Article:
EA Technology has launched a new training course in direct response to the increased application of gas insulated switchgear (GIS) in electrical power transmission substations.

The highly focused two day course will take place during January 2013 at EA Technology’s training facility in Chester. It will cover all aspects of GIS technology and application and has already attracted a large amount of interest from electrical engineers involved in electrical transmission and operations, power network and system planners, sector operators and maintenance managers and has also generated a raft of enquiries from facilities management organisations.

EA Technology’s lead on the course aims to encourage detailed discussion on the most technical issues surrounding GIS technology from both a manufacturer and user perspective. From this, delegates will gain a true understanding of the design, specification, installation, testing and maintenance of GIS and substations.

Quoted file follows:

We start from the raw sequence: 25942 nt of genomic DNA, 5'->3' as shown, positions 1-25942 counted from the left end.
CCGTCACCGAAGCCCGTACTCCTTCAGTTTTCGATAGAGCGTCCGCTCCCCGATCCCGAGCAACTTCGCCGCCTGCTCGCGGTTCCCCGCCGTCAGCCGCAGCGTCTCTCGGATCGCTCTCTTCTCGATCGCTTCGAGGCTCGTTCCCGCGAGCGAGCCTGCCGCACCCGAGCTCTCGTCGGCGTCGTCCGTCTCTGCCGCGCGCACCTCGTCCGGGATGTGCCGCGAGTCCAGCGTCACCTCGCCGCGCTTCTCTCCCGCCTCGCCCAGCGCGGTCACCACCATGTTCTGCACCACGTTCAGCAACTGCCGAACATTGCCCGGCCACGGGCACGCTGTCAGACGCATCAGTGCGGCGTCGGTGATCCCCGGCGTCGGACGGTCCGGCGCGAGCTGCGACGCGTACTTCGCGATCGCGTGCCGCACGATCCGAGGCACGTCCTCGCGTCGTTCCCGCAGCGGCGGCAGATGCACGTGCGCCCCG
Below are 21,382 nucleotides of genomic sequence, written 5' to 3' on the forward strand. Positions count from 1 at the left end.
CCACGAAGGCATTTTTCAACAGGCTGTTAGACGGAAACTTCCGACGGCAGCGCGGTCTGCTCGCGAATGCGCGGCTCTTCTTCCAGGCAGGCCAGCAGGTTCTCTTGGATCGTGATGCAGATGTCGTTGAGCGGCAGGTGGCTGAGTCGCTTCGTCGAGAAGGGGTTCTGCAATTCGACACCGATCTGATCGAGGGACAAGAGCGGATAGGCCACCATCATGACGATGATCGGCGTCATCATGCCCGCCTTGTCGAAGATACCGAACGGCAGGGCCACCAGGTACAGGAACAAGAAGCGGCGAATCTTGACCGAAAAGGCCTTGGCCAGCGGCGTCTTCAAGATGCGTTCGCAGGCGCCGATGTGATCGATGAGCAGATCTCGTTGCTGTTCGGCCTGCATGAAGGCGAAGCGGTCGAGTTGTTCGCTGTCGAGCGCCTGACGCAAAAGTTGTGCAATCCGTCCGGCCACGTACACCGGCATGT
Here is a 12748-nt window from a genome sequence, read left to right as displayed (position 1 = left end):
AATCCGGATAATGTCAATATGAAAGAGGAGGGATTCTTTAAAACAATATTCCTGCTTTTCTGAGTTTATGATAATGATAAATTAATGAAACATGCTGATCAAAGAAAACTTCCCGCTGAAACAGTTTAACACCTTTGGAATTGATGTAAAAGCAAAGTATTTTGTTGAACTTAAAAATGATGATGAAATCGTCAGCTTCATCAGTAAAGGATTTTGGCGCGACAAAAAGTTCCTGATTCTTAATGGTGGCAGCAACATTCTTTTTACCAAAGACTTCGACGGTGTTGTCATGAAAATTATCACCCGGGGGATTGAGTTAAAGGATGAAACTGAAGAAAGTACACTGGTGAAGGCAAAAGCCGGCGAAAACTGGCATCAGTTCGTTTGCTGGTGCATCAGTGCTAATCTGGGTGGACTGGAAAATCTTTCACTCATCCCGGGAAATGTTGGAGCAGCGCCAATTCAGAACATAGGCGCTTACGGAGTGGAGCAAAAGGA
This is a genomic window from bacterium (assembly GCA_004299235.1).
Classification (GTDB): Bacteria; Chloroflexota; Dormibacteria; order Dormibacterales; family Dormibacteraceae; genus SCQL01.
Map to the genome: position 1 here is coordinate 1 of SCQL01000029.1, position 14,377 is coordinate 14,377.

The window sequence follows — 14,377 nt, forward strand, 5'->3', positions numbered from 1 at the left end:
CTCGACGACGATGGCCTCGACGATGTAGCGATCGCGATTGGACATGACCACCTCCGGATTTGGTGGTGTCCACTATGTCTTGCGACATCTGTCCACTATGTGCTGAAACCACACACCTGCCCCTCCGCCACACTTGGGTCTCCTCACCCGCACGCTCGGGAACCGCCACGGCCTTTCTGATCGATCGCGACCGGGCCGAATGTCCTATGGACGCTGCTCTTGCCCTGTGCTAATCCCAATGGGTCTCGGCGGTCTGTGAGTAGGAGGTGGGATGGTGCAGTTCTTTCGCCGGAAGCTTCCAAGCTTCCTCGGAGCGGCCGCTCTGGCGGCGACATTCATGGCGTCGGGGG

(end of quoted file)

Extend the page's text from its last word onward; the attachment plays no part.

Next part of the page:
Other relevant topics associated with GIS will also be integrated into the programme. These will include the fundamentals of switchgear elements including gas circuit breakers, switching and structural components, dis-connectors and earth switches. In addition the course will also cover GIS substation topics such as installation, insulation co-ordination, earthing, testing and condition monitoring.

EA Technology’s head of training, Steven McIntosh, said, “We are extremely pleased to be delivering this highly advanced programme. The additional international perspective we have on the course will really help develop the understanding of the complete scope of GIS and growing importance of GIS substations.

“GIS technology has become the most modern form of high voltage switchgear. Its increasing integration into our transmission network has been driven largely by significant cost and superior operational advantages. GIS substations can now be a fraction of the size of conventional air insulated substations thanks to the superior dielectric and arc quenching properties of SF6 gas. As the active parts of a GIS are enclosed there is improved safety and enhanced reliability of the substation.

“We are confident that this unique two day course will give delegates the understanding and detail they require to apply their knowledge from design and installation through to the operation and maintenance of GIS substation equipment.”